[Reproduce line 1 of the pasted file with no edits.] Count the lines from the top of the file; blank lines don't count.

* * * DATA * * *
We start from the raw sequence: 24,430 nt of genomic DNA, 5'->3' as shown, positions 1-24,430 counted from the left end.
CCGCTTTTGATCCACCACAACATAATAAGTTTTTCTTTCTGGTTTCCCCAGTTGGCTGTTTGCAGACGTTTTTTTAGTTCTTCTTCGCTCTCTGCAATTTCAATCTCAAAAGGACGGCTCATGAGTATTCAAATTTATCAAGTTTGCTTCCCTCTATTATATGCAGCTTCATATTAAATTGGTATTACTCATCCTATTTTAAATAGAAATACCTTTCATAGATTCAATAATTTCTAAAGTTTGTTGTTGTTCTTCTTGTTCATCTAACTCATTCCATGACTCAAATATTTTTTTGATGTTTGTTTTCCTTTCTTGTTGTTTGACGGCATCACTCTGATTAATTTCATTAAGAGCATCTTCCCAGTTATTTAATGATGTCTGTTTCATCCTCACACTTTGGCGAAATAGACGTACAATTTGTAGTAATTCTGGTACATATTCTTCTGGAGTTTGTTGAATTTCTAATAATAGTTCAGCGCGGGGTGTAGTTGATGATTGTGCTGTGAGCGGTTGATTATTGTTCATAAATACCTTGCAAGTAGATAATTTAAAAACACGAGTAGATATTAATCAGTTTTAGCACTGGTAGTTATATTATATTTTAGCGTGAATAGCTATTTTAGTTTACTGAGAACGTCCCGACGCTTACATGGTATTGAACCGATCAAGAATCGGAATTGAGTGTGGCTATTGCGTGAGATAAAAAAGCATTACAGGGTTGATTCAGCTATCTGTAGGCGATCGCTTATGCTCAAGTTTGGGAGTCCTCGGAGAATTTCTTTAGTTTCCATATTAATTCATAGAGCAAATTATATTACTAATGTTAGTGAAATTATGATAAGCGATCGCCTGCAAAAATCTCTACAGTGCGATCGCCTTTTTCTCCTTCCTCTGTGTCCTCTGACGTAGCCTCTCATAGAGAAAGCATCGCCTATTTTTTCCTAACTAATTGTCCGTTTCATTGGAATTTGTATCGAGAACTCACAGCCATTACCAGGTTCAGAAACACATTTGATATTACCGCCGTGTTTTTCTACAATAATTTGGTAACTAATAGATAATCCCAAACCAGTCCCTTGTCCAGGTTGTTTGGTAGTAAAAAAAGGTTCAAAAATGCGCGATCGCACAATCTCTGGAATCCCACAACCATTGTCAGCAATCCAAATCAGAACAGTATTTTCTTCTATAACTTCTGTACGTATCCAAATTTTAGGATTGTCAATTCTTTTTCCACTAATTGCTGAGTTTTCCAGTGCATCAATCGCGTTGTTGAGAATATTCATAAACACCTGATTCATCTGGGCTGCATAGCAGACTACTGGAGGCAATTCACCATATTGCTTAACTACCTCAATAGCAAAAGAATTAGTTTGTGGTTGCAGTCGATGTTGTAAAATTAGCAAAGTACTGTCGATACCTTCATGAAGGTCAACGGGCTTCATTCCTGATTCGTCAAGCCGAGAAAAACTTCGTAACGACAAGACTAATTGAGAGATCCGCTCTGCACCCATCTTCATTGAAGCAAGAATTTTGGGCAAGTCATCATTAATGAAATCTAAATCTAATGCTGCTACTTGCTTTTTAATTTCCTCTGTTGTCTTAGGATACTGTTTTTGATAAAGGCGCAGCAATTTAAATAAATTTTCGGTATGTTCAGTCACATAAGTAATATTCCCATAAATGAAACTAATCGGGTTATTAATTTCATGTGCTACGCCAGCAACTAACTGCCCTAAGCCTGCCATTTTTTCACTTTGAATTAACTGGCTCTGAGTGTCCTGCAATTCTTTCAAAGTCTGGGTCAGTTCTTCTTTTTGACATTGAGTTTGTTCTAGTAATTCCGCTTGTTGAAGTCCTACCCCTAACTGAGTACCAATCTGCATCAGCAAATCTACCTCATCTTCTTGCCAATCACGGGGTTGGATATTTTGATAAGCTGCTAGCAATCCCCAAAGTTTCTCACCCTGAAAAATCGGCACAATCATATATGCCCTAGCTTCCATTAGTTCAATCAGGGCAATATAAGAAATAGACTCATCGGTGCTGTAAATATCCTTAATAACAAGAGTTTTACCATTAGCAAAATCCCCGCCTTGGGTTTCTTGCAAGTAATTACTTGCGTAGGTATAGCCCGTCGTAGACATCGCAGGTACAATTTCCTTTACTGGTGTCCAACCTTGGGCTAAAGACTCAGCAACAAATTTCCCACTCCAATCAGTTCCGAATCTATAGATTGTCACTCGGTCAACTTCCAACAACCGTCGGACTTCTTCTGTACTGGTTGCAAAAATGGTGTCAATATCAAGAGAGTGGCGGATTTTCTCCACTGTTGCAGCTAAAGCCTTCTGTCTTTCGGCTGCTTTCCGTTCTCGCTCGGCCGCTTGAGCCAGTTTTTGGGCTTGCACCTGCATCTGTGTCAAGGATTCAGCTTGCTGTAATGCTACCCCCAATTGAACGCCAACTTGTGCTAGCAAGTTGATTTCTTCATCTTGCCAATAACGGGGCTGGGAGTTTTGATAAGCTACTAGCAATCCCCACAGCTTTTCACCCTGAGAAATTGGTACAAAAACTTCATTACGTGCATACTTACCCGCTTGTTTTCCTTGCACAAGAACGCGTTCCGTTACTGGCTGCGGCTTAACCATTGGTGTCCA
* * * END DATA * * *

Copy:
We start from the raw sequence: 24,430 nt of genomic DNA, 5'->3' as shown, positions 1-24,430 counted from the left end.